By Mike Collett
LONDON (Reuters) - Harold Mayne-Nicholls, who claims his warnings about playing the World Cup in Qatar in June and July were ignored by FIFA when they awarded the Gulf state the tournament, has suggested it should be played in May and June instead.
Mayne-Nicholls, the chairman of FIFA's Evaluation group that studied the nine bids for the 2018 and 2022 World Cups in finite detail, on Wednesday proposed three alternative times of the year for the 2022 tournament: January/February, May/June and October/November.
Since it started in 1930, the World Cup has traditionally been held in June and July, occasionally starting in the last few days of May.
"If we played it in May and June it could start on May 20 and finish on June 19 when it would be warm but not like it is in the heat of July. The Champions League final could be on April 30," he told delegates at the Leaders in Football conference.
"FIFA president Sepp Blatter has suggested October/November, while UEFA have proposed January and February. They all pose challenges, but Qatar won the vote to stage the finals and it should be played there, but we have to find a new time of year."
Qatar were awarded the 2022 finals in December 2010, beating off rival bids from the United States, Australia, South Korea and Japan, despite the report from Mayne-Nicholls and his inspection team that spelt out the dangers to the FIFA executive committee which included reference to the summer heat that can rise as high as 50C (122F).
He implied on Wednesday he had favored the United States for 2022 saying that an estimated 1.6 to 2.0 million fans would have travelled to the U.S. for the finals and had a huge party.
"Football belongs to the fans," he said, "The World Cup will not be the World Cup if fans are staying in the hotel lobby.
"We have to work with the fans in mind, it's not a TV show, it's a fans show."
Mayne-Nicholls, the former chairman of the Chile FA, added: "My team made its report to the executive committee, but I think they had already taken their decision.
"But there were some problems with Qatar. There was a big risk with just one city for 64 games and there are risks regarding the training sites. They want to cool down all the fields, but in case the cooling system breaks down, that will create a big problem.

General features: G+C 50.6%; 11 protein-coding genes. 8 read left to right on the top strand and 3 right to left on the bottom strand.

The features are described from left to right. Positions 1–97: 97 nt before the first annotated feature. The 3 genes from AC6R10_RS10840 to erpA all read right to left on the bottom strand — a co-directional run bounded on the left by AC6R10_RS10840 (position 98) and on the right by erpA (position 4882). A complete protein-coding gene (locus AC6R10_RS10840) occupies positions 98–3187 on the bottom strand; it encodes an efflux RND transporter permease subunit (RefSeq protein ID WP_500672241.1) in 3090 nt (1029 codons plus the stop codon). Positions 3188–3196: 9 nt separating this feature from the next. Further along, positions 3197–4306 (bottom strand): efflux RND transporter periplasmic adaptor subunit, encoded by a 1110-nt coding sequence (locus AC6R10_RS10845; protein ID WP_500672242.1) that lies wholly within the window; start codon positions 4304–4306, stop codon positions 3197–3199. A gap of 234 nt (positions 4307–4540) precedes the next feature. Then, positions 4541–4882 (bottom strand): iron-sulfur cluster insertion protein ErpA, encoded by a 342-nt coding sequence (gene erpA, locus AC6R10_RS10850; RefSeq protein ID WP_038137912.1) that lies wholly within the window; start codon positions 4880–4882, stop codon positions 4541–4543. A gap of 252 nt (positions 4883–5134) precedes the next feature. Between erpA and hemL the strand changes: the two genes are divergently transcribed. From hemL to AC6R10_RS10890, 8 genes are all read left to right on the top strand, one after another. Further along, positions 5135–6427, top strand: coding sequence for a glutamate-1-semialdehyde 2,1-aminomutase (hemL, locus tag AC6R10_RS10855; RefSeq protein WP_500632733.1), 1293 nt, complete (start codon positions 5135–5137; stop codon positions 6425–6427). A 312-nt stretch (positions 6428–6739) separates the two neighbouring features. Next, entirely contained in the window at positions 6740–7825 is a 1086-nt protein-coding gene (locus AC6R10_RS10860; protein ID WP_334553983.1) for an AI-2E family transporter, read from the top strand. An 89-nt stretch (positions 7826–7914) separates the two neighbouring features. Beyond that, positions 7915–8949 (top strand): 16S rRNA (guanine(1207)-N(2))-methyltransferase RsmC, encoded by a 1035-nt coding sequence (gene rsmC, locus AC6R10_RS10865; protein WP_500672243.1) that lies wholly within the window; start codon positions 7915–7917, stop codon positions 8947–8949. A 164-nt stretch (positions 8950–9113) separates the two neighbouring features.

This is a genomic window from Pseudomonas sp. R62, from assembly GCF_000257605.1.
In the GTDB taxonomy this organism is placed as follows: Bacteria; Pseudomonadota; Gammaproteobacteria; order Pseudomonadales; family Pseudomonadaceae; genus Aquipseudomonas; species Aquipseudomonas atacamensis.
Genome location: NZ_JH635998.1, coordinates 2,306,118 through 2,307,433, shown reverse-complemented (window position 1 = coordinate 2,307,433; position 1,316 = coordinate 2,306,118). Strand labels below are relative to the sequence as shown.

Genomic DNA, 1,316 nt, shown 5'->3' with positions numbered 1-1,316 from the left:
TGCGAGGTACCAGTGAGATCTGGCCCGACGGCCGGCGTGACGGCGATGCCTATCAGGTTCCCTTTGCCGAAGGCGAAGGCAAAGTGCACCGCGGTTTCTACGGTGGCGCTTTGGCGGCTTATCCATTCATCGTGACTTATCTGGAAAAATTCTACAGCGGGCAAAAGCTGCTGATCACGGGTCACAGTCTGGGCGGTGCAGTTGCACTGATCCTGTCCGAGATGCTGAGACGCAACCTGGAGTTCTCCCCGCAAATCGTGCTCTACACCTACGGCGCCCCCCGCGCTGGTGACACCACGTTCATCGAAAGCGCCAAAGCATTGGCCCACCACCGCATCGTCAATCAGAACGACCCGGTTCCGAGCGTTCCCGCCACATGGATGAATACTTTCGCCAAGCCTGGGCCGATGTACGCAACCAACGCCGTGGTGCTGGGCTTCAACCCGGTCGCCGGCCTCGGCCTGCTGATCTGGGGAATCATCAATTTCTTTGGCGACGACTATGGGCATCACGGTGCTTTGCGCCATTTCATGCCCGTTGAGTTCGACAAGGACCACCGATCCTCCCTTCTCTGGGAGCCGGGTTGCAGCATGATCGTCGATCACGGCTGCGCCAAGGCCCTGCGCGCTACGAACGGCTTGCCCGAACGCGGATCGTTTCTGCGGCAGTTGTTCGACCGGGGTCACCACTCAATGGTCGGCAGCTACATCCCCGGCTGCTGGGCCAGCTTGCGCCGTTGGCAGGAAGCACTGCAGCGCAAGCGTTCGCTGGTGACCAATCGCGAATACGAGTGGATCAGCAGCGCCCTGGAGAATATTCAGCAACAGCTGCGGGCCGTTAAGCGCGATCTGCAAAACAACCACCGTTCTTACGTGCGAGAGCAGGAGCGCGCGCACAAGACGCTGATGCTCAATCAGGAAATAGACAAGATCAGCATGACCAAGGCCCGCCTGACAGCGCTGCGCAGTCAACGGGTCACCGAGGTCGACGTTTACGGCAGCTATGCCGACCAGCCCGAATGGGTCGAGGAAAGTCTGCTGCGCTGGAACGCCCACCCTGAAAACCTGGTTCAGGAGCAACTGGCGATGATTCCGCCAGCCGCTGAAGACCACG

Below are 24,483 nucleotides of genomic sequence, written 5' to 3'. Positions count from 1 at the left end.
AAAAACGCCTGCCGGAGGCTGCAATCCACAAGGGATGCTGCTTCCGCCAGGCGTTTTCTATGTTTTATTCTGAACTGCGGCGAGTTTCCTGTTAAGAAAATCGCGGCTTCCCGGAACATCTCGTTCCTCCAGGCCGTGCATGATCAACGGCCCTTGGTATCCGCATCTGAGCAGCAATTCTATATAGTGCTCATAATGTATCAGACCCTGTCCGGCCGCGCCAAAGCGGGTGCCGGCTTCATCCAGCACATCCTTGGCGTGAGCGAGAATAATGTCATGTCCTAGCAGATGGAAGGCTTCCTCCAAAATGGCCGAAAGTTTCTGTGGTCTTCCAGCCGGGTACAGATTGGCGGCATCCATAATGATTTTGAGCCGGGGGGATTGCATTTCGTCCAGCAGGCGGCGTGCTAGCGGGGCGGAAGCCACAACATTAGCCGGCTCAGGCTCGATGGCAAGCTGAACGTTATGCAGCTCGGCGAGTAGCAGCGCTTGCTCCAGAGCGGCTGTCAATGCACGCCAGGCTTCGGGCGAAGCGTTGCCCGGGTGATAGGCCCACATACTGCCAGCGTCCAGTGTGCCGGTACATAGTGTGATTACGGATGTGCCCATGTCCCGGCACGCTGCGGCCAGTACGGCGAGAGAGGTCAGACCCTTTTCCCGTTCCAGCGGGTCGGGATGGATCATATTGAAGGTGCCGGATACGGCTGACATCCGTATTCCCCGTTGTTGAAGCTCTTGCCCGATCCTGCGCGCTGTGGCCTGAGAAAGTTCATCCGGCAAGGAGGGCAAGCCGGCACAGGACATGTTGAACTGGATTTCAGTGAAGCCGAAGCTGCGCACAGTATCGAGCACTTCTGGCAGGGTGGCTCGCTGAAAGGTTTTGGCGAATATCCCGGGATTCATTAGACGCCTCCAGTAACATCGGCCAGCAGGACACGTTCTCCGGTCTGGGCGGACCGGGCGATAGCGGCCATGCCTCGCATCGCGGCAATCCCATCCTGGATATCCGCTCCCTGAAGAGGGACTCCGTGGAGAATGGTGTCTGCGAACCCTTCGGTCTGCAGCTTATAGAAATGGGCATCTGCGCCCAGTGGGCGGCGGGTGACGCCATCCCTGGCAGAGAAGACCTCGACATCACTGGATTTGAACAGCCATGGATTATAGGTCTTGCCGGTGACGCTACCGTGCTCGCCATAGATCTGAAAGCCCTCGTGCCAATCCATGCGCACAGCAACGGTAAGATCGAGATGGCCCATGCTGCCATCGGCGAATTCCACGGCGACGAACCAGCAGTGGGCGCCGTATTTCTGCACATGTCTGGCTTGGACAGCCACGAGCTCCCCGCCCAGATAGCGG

"To play in June and July there can be very risky for the players in those conditions. Even with a green cooling system, it can be really dangerous.
"Now three years later, the FIFA exco seem to be taking notice of the report realizing it will be hard for the players, the fans and everyone else, and have set up a task force to look at the problem."
Mayne-Nicholls and his team travelled to 11 countries -- there were two joint-bids for the 2018 finals -- in a six-month period during 2010 before FIFA took the decision to award the 2018 finals to Russia and 2022 to Qatar.
Asked if he thought he had wasted his time, he said: "No. I did a professional job, I published the report, it was on the web, everyone could read it. I don't feel I wasted my time, totally the contrary, you think if it was a waste of time, you'd all be interviewing me today?
"Maybe the report was ignored in December 2010, but today I heard the chairman of the English FA quote it, and FIFA are looking at when the World Cup can be held, so no, it was not a waste of time, even though they ignored it then."
Earlier, English FA chairman Greg Dyke told delegates the 2022 finals would never be played in the Middle East summer, even though he has no say in the decision as his organization do not have a seat on the executive committee.
Sunil Gulati, the president of the United States Soccer Federation, who joined the FIFA executive committee in April, told reporters in response to Dyke's comments: "I did not see him at the meeting last week when we set up the task force so I am not sure how he is so sure.
"There is no agreed consensus or agreement yet on what is going to be a very important review of when the World Cup will be staged."
(Reporting by Mike Collett, editing by Justin Palmer)